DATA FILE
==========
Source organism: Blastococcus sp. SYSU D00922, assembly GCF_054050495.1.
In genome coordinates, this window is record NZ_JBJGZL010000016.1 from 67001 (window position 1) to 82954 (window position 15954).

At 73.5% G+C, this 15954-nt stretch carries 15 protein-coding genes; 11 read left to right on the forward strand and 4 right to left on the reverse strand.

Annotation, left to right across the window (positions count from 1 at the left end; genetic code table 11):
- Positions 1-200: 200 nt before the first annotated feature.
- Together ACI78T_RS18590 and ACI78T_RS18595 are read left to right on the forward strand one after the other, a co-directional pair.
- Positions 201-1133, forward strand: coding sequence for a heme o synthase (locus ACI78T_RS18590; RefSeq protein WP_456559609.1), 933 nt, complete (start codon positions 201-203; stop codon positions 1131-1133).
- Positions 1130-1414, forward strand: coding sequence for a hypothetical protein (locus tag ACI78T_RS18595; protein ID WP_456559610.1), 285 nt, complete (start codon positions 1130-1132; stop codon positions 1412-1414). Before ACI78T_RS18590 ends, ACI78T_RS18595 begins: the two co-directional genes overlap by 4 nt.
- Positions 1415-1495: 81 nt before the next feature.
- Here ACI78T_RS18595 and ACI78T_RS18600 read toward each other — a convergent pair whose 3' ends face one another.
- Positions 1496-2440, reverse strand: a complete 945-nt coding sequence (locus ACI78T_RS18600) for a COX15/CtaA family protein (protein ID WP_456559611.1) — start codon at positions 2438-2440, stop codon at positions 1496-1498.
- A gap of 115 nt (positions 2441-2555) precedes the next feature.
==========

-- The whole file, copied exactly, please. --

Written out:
Source organism: Blastococcus sp. SYSU D00922, assembly GCF_054050495.1.
In genome coordinates, this window is record NZ_JBJGZL010000016.1 from 67001 (window position 1) to 82954 (window position 15954).

At 73.5% G+C, this 15954-nt stretch carries 15 protein-coding genes; 11 read left to right on the forward strand and 4 right to left on the reverse strand.

Annotation, left to right across the window (positions count from 1 at the left end; genetic code table 11):
- Positions 1-200: 200 nt before the first annotated feature.
- Together ACI78T_RS18590 and ACI78T_RS18595 are read left to right on the forward strand one after the other, a co-directional pair.
- Positions 201-1133, forward strand: coding sequence for a heme o synthase (locus ACI78T_RS18590; RefSeq protein WP_456559609.1), 933 nt, complete (start codon positions 201-203; stop codon positions 1131-1133).
- Positions 1130-1414, forward strand: coding sequence for a hypothetical protein (locus tag ACI78T_RS18595; protein ID WP_456559610.1), 285 nt, complete (start codon positions 1130-1132; stop codon positions 1412-1414). Before ACI78T_RS18590 ends, ACI78T_RS18595 begins: the two co-directional genes overlap by 4 nt.
- Positions 1415-1495: 81 nt before the next feature.
- Here ACI78T_RS18595 and ACI78T_RS18600 read toward each other — a convergent pair whose 3' ends face one another.
- Positions 1496-2440, reverse strand: a complete 945-nt coding sequence (locus ACI78T_RS18600) for a COX15/CtaA family protein (protein ID WP_456559611.1) — start codon at positions 2438-2440, stop codon at positions 1496-1498.
- A gap of 115 nt (positions 2441-2555) precedes the next feature.